Rosie Lerner, Purdue Consumer Horticulture Specialist
Released October 12, 1998
While gourds are often a part of today's Halloween and Thanksgiving decorations, they date back to 2200 B.C., making them among the oldest cultivated plants in history. Since the times of the Egyptian tombs, their shells have been used as dippers or containers for grain storage; other types are edible when young and tender.
The term "gourd" is most correctly applied to the hard-shelled members of the vine crops known as cucurbits and includes plants of several species. Today, gourds can still be used as functional tools, such as birdhouses, dippers, lanterns and storage bins. Many gourds are used to add a harvest look to autumn decorations.
Although each gourd may have its own characteristics, in general gourds are ready to harvest when the rinds are firm and the stems begin to turn brown and dry. Gourds should be harvested when they are fully mature, but before frost.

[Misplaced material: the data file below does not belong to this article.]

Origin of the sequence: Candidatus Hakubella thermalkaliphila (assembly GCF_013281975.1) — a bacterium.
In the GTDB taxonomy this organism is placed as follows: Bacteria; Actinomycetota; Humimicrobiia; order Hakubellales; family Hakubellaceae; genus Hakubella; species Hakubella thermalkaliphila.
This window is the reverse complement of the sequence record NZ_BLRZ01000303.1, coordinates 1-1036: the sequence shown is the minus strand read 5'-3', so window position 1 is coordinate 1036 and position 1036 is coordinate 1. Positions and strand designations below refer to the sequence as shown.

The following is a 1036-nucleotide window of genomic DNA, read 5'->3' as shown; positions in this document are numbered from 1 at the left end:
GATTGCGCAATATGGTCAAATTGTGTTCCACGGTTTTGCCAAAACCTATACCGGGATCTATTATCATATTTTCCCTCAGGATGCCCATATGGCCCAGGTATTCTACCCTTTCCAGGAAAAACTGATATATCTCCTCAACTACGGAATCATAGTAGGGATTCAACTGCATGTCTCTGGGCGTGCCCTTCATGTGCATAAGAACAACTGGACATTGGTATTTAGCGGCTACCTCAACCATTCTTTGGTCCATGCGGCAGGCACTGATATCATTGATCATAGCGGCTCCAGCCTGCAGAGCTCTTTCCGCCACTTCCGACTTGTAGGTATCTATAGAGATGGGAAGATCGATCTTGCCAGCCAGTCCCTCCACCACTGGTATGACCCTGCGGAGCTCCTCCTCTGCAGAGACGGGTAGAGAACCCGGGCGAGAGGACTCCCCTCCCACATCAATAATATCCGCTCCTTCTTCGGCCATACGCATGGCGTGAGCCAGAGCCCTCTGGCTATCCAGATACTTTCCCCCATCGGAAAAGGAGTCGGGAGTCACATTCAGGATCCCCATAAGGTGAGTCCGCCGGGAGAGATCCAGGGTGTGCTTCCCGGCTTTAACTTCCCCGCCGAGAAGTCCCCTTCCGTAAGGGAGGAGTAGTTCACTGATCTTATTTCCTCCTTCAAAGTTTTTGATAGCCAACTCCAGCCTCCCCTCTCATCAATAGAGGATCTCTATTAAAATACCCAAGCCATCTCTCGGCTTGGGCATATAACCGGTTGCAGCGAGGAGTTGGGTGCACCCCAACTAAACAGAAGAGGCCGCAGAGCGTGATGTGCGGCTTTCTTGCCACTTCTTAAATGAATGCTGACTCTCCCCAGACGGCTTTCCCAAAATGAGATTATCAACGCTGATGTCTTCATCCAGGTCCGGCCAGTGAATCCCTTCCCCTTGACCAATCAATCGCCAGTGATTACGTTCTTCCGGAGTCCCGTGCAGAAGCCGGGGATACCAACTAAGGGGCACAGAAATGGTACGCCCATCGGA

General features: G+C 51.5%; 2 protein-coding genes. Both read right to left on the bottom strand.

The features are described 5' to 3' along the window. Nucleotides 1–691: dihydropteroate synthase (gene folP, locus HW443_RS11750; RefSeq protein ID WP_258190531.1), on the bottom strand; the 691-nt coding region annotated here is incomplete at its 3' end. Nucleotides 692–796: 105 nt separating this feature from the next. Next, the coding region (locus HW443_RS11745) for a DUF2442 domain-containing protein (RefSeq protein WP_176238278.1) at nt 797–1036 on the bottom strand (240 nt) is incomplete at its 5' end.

Gourds should be "cured" or air-dried prior to use. First, wash them with warm, soapy water and then place on layers of newspaper to dry for about a week. During this time, the outer skin hardens and surface color sets. Replace the newspaper with fresh sheets and allow the gourds to finish drying for an additional three to four weeks. To encourage drying and good color retention, dry gourds in a warm, dry, dark area such as a closet or under a bed.
Decorative gourds can be displayed in their natural state for three to four months. Applying wax, shellac or varnish can prolong shelf life for several more months and will lend a shiny coat to the exterior.
Last updated: 10 April 2006
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